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Leaking PVC to Cast Iron


cmofosho's Avatar
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01-12-18, 05:37 PM   #1 (permalink)  
Leaking PVC to Cast Iron

So I'm trying to fix the plumbing under my tub. Just put the new tub in (with mortar base) and took some of the old plumbing connected to the drain assembly out as well (it was old and off-center). Problem now is I can't get the threaded PVC connection to the this cast iron or galvanized thing - I think it's a cleanout. Anyway, I've tried using teflon tape, a couple different pipe dopes, and even tape with dope. Closest I got was Teflon tape for gas lines but there was still the smallest amoutn of water coming out. I've also used different PVC connectors just to make sure it wasnt that.
Anyway, this is driving me nuts. I can't take this cleanout or whatever it is out because of the existing subflooring, pipework, and now the tub. In theory I could maybe cut it off at the connection to the rest of the plumbing, but there's no guarantee once I remove that the next connection won't do the same thing. Everything and everyone I've read or talked to has said tape or dope. Some say more, some say less so I've done both. Any advice?

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01-12-18, 07:07 PM   #2 (permalink)  
I'm not a plumber.... just a DIY'er. I would try to cut the pipe between the Tee and the drum trap..... as close as possible to the trap so that there was a place for a pipe wrench to grab on. The drum trap needs to go. It would be great to just unscrew it but we can see that can't happen. Actually, had I been doing that.... the water pipes up the wall would probably have been replaced too.

That looks like old iron and with age comes rust, corrosion and inside restrictions.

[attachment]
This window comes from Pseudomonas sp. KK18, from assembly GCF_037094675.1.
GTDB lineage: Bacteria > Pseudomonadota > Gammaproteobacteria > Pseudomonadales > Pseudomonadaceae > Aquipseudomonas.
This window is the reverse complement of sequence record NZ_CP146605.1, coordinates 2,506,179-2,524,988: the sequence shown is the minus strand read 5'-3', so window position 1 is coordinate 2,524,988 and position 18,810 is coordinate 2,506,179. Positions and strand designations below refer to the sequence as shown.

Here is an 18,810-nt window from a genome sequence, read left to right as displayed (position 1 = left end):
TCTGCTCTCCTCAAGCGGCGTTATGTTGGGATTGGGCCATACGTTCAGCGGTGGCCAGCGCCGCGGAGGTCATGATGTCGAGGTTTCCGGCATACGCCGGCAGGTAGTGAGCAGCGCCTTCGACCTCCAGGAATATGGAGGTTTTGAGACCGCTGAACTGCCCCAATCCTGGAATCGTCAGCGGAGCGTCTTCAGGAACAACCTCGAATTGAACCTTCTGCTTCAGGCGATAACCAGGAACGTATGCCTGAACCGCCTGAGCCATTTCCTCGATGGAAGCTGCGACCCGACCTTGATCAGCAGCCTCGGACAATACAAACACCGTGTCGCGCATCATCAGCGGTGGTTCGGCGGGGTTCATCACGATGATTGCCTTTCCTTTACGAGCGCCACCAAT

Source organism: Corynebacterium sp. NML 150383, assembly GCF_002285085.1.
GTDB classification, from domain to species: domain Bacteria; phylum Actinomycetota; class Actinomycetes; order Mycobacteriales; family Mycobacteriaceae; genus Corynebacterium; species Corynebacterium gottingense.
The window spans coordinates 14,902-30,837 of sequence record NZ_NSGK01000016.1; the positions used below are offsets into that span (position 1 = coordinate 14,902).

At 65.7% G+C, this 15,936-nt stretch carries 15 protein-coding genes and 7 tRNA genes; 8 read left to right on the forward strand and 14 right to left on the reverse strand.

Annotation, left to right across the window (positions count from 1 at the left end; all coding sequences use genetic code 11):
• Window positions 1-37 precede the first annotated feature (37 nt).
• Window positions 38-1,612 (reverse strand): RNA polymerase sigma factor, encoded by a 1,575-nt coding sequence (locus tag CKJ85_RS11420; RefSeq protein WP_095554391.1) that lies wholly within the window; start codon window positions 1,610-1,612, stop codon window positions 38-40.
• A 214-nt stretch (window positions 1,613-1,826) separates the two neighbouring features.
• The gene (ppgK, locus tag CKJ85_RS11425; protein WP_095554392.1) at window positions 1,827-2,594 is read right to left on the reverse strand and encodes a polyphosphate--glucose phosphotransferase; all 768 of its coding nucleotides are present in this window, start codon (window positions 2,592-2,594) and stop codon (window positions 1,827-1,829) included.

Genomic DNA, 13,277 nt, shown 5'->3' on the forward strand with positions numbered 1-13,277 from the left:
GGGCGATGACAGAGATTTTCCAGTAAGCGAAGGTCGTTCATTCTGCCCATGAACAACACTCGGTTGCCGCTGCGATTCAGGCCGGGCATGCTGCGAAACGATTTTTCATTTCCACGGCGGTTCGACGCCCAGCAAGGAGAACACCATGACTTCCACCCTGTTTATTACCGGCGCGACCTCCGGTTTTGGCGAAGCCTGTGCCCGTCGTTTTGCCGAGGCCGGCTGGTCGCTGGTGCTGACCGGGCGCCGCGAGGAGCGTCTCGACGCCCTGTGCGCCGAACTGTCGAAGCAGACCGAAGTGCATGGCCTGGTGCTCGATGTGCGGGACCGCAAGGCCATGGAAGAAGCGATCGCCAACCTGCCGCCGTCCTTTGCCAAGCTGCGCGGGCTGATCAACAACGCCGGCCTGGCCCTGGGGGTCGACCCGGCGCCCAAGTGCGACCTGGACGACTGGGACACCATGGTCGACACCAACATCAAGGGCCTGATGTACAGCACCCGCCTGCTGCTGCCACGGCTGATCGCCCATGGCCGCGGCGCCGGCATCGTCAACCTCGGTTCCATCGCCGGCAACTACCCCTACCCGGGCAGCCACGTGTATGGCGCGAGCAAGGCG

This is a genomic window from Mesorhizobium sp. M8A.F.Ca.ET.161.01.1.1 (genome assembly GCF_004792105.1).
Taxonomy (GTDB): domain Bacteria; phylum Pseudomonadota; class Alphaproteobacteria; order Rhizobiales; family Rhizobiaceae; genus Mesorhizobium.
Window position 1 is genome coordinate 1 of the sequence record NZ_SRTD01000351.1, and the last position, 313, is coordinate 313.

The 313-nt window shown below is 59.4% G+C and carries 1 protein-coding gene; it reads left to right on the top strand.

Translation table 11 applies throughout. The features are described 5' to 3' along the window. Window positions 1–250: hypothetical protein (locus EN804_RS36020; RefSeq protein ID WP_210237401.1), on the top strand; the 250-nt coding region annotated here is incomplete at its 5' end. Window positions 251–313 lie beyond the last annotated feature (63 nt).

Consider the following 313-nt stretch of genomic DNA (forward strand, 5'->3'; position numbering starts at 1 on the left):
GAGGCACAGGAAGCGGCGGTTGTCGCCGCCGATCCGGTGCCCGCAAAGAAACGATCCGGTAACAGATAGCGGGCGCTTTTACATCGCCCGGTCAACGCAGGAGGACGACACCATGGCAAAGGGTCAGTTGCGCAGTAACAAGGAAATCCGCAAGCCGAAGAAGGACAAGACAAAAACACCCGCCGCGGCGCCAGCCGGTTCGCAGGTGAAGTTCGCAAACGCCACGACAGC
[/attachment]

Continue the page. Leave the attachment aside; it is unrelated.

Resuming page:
Water lines as well as drain lines.
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~ Pete ~

 
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01-13-18, 06:23 AM   #3 (permalink)  
Thanks! Yeah in retrospect I probably should have done that, but this was one what looked like about 5 or 6 tiny jobs that went into getting the tub in and tearing out that pipe and opening up the floor would have been a hell of a lot of work. Hindsight is 20/20 but the mortar is set!

 
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01-13-18, 01:18 PM   #4 (permalink)  
Welcome to the DIY world.

I don't know if there is a fitting that will connect directly to the drum trap. I have a feeling the answer is no... which is why I recommended removing it.

Others will stop by and comment.


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01-13-18, 01:26 PM   #5 (permalink)  
I would probably try TFE paste, it's very thick. You could also replace the drum trap with a new one (special order but available they menards)... assuming your code even allows them now days. I have never run into them in this area.

 
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01-13-18, 02:17 PM   #6 (permalink)  
Tried TFE Paste, two other pipe dopes, plumbers tape, the tape you you on gas lines... I tried a few of these combined, too. Anyway, none of it worked. Guessing the drum trap's threads are just messed up or something. So unless somebody has something out of left field I guess I'm getting an arm workout. Thank you again!